Comedian Susan Morrison on the 'Red Duchess' and a baby-sketching doctor.

Susan Morrison explores the rich and sometimes murky depths of Scotland's past.

Susan Morrison explores the rich and sometimes murky depths of Scotland's past.

04Women In Politics, Dundee Asylums And Wwii Bomber Raids2018112720181202 (RS)Mary Crichton, normally in charge of a large household with governess and servants, ‘contrived to destroy the water closet by putting in flower plants from the garden’ she was just one of many women from Dundee and Montrose who became ill after childbirth in the 19th century and was diagnosed with ‘puerperal insanity’. Susan Morrison talks to Morag Allan Campbell of St Andrews University about their lives. Moving forward in time, how does a virtual reality re-creation of a Lancaster bombing raid feel to someone who was really there on many of those raids? Former RAF tail gunner Geoffrey Payne steps into a VR recreation of the famous 'F for Freddie' BBC wartime recording and tells us about his recollections. Then we're onto the 1918 campaign trail with Dr Paul Philippou of Dundee University. It was the first election where women could stand for parliament and one women in a Scottish constituency put herself forward - Eunice Guthrie Murray. There were some pitfalls however, as she tried to play down her posh roots in Glasgow Bridgeton!

Comedian Susan Morrison on the 1918 election trail and a virtual reality Lancaster bomber.

Susan Morrison explores the rich and sometimes murky depths of Scotland's past.

Susan Morrison explores the rich and sometimes murky depths of Scotland's past.

04012018092520180930 (RS)Susan Morrison finds out about miners in World War 1 with Euan Loarridge of Glasgow University who’s researching the 10th battalion of the Argyll and Sutherland Highlanders and the mining community around Stirling and Falkirk. In Slamannan kirkyard, they meet Alec Buchanan, a local historian whose grandfather was a miner who served in the Argylls. Having a mining background could be a real advantage in the trenches.

Also today Susan chats to Dr Amy Blakeway of the University of Kent and finds out about some of the bloodiest, most destructive campaigns on Scottish soil, the ‘Rough Wooing’ and why it’s so often overlooked. Really it's like 'Mary Queen of Scots: The Prequel' - should there be a film?

We’re also detouring to Tibet via the banks of the Clyde as Louise Welsh explores the tale of two little girls who came to Daldowie - were Martha and Mary Bogle really the daughters of a high-up Tibetan lady or was their story more complicated?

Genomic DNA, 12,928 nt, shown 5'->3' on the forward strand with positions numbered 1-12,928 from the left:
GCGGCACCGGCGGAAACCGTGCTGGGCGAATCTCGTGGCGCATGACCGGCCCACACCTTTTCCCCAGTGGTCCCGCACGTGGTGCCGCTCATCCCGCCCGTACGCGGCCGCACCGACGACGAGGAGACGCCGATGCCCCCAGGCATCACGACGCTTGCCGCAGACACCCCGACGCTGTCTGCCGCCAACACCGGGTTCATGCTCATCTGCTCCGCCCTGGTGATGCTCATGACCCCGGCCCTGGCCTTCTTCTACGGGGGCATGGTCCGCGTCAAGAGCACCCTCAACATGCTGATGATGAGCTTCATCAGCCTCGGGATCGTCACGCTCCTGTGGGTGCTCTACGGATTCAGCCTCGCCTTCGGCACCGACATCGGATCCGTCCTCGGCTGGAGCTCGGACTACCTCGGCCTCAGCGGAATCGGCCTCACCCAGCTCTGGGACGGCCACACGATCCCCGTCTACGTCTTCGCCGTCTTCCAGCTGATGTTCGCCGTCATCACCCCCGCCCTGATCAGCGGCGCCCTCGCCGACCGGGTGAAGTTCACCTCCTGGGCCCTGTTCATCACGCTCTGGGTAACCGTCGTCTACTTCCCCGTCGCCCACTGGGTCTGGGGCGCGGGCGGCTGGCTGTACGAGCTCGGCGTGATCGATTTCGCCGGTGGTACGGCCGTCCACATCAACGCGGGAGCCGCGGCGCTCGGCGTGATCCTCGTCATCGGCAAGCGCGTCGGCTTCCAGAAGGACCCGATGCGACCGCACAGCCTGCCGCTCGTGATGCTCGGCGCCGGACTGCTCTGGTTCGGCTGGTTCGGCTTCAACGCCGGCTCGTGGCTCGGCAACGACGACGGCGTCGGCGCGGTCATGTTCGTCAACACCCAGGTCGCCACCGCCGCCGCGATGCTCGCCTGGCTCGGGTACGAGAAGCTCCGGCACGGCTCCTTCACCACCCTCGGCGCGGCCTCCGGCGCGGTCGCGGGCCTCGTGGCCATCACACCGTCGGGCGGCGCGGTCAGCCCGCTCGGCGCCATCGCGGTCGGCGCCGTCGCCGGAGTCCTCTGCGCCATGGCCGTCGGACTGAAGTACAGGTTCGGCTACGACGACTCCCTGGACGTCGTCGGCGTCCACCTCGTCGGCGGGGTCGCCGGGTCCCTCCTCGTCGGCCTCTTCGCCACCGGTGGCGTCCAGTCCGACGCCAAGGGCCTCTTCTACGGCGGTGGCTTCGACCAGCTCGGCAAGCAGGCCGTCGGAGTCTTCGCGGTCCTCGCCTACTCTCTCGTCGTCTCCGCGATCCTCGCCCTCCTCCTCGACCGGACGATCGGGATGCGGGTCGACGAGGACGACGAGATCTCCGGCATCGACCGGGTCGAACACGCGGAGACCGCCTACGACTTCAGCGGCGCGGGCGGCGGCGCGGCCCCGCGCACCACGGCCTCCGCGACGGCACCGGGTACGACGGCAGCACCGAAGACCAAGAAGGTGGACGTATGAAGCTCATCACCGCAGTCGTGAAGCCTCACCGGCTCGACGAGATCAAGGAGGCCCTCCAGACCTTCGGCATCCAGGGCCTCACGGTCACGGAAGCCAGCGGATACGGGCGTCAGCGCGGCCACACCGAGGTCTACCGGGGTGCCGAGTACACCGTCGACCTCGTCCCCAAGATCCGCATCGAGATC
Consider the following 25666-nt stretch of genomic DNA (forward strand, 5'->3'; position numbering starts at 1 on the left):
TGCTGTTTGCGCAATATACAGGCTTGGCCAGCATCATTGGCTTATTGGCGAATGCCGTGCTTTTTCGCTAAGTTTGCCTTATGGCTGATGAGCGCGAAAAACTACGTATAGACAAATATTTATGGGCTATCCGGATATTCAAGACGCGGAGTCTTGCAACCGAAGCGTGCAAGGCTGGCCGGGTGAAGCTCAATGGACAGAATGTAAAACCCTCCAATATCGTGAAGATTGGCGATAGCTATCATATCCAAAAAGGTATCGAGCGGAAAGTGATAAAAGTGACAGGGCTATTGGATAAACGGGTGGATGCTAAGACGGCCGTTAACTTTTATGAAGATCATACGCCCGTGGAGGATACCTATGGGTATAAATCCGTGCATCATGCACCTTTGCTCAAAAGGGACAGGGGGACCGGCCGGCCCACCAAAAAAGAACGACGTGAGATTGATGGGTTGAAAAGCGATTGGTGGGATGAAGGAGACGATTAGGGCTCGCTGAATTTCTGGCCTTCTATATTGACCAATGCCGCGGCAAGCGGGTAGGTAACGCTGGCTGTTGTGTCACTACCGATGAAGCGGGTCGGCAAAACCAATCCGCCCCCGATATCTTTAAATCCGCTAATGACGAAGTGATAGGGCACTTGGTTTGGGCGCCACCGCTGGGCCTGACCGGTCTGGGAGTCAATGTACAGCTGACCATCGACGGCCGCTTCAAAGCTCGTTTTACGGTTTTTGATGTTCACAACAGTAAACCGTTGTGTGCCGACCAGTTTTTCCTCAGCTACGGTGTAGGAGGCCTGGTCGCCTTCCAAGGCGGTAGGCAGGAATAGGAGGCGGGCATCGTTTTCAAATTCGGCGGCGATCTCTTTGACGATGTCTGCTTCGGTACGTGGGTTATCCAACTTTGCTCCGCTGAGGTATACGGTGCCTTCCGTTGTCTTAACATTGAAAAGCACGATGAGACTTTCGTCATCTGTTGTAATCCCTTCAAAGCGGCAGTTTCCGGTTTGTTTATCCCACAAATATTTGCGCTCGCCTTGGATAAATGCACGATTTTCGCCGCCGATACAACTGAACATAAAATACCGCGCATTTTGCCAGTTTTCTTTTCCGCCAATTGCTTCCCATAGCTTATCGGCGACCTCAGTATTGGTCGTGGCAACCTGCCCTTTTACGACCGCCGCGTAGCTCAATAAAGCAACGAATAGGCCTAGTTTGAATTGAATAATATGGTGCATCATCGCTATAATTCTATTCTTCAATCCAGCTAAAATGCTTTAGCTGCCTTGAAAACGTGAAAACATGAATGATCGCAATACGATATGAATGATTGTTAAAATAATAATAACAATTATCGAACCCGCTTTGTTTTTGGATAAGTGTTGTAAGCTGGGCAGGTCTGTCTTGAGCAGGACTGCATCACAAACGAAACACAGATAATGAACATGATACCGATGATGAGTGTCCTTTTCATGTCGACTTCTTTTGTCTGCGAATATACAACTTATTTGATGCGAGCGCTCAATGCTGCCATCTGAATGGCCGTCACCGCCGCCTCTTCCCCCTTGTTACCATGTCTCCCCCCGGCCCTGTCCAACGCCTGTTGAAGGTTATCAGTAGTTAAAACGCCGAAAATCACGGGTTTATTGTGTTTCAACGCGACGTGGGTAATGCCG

Susan Morrison crosses the centuries in our Scottish History series.

Susan Morrison explores the rich and sometimes murky depths of Scotland's past.

04022018100220181007 (RS)Was it a dog’s life in 17th century Scotland? Susan Morrison talks to historian of animal-human relationships, Laura Moffat of the University of Strathclyde about her pet subject. Find out what you were supposed to do if you were bitten by a mad dog back in the day (clue - it involves the worst smoothie in the world), and why James VI shouldn’t have let his wife Anne of Denmark out with his dogs. If dogs had it bad in the 17th century, people had it worse in the 1540s, during the harrowing wars of the ‘Rough Wooing’. Dr Amy Blakeway is back to tell us about women in the ‘Rough Wooing’ and sisters doing it for themselves - those nunneries needed defending. Kicking off our Black History Month coverage, Tomiwa Folorunso, a history graduate who’s a regular contributor to BBC Scotland’s The Social talks to Dr Jacqueline Jenkinson of Stirling University about the Glasgow Port Riots of 1919 when their white compatriots turned on Black British sailors who had suffered alongside them during the war.

Comedian and history enthusiast Susan Morrison discovers Scotland's rich past.

Susan Morrison explores the rich and sometimes murky depths of Scotland's past.

0403Ayr, Idi Amin And Troopships2018100920181014 (RS)Susan Morrison goes to Ayr with maritime historian Dr Eric Graham, to find out about the grand Bruce dynasty plan to invade Ireland and grab a crown for Robert Bruce’s younger brother Sir Edward. If it had worked, the two countries might have been united. Helping Susan explore the royal burgh’s oldest building, St John’s Tower, Peter McCall tells her a tale of 19th century home improvement gone mad. In the studio this week as part of our Black History Month series is Dundonian playwright Jaimini Jethwa, telling Susan about her family’s experiences fleeing Idi Amin’s Uganda and coming to 1970s Dundee, while our WW1@Home story is the sinking of the troopships Tuscania and the Otranto off Islay in 1918 with a recording of Lord Robertson of Port Ellen.

Comedian and history enthusiast Susan Morrison discovers Scotland's rich past.

Susan Morrison explores the rich and sometimes murky depths of Scotland's past.